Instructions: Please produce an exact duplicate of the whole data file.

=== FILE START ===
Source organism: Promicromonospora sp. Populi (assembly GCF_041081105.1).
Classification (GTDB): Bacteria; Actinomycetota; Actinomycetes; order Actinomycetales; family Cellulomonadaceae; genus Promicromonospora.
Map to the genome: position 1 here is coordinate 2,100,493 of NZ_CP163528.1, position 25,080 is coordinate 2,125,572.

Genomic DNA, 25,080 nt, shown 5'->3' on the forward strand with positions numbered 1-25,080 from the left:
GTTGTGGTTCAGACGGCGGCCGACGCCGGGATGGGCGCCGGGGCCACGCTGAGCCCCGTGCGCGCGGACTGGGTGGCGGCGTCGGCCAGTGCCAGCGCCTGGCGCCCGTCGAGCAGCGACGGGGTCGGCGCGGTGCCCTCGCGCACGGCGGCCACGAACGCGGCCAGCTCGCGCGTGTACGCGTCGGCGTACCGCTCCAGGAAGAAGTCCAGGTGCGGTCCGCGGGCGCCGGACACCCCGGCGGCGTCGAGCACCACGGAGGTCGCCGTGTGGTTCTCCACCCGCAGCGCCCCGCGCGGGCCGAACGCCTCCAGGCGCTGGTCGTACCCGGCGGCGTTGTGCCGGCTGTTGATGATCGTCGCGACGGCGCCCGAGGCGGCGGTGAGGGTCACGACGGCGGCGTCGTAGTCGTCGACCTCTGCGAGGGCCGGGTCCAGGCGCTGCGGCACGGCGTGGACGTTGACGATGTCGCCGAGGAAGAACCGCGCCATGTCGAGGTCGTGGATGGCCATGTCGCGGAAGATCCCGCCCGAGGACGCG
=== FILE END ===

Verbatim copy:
Source organism: Promicromonospora sp. Populi (assembly GCF_041081105.1).
Classification (GTDB): Bacteria; Actinomycetota; Actinomycetes; order Actinomycetales; family Cellulomonadaceae; genus Promicromonospora.
Map to the genome: position 1 here is coordinate 2,100,493 of NZ_CP163528.1, position 25,080 is coordinate 2,125,572.

Genomic DNA, 25,080 nt, shown 5'->3' on the forward strand with positions numbered 1-25,080 from the left:
GTTGTGGTTCAGACGGCGGCCGACGCCGGGATGGGCGCCGGGGCCACGCTGAGCCCCGTGCGCGCGGACTGGGTGGCGGCGTCGGCCAGTGCCAGCGCCTGGCGCCCGTCGAGCAGCGACGGGGTCGGCGCGGTGCCCTCGCGCACGGCGGCCACGAACGCGGCCAGCTCGCGCGTGTACGCGTCGGCGTACCGCTCCAGGAAGAAGTCCAGGTGCGGTCCGCGGGCGCCGGACACCCCGGCGGCGTCGAGCACCACGGAGGTCGCCGTGTGGTTCTCCACCCGCAGCGCCCCGCGCGGGCCGAACGCCTCCAGGCGCTGGTCGTACCCGGCGGCGTTGTGCCGGCTGTTGATGATCGTCGCGACGGCGCCCGAGGCGGCGGTGAGGGTCACGACGGCGGCGTCGTAGTCGTCGACCTCTGCGAGGGCCGGGTCCAGGCGCTGCGGCACGGCGTGGACGTTGACGATGTCGCCGAGGAAGAACCGCGCCATGTCGAGGTCGTGGATGGCCATGTCGCGGAAGATCCCGCCCGAGGACGCG